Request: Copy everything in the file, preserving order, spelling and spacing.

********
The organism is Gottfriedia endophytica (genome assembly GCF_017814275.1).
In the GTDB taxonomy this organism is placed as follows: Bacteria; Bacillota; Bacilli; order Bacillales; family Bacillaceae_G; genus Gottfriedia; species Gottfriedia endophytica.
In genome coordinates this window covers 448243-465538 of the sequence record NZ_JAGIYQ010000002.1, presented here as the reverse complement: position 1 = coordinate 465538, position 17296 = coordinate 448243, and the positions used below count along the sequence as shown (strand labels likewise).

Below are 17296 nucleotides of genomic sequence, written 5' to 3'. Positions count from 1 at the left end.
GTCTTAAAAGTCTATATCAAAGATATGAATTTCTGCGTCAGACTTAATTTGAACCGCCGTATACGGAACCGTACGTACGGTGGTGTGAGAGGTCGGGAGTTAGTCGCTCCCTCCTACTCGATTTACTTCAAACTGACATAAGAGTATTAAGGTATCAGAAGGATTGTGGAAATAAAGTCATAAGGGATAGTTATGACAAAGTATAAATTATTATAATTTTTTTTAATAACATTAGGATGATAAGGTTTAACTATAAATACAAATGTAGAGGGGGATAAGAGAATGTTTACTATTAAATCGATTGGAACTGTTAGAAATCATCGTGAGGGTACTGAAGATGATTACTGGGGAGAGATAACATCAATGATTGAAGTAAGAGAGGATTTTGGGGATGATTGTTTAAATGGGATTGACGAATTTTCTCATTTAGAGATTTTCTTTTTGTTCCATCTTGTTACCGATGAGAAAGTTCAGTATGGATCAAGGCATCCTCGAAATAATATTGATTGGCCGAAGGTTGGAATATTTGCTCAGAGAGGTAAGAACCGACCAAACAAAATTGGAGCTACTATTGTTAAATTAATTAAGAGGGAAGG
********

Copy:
The organism is Gottfriedia endophytica (genome assembly GCF_017814275.1).
In the GTDB taxonomy this organism is placed as follows: Bacteria; Bacillota; Bacilli; order Bacillales; family Bacillaceae_G; genus Gottfriedia; species Gottfriedia endophytica.
In genome coordinates this window covers 448243-465538 of the sequence record NZ_JAGIYQ010000002.1, presented here as the reverse complement: position 1 = coordinate 465538, position 17296 = coordinate 448243, and the positions used below count along the sequence as shown (strand labels likewise).

Below are 17296 nucleotides of genomic sequence, written 5' to 3'. Positions count from 1 at the left end.
GTCTTAAAAGTCTATATCAAAGATATGAATTTCTGCGTCAGACTTAATTTGAACCGCCGTATACGGAACCGTACGTACGGTGGTGTGAGAGGTCGGGAGTTAGTCGCTCCCTCCTACTCGATTTACTTCAAACTGACATAAGAGTATTAAGGTATCAGAAGGATTGTGGAAATAAAGTCATAAGGGATAGTTATGACAAAGTATAAATTATTATAATTTTTTTTAATAACATTAGGATGATAAGGTTTAACTATAAATACAAATGTAGAGGGGGATAAGAGAATGTTTACTATTAAATCGATTGGAACTGTTAGAAATCATCGTGAGGGTACTGAAGATGATTACTGGGGAGAGATAACATCAATGATTGAAGTAAGAGAGGATTTTGGGGATGATTGTTTAAATGGGATTGACGAATTTTCTCATTTAGAGATTTTCTTTTTGTTCCATCTTGTTACCGATGAGAAAGTTCAGTATGGATCAAGGCATCCTCGAAATAATATTGATTGGCCGAAGGTTGGAATATTTGCTCAGAGAGGTAAGAACCGACCAAACAAAATTGGAGCTACTATTGTTAAATTAATTAAGAGGGAAGG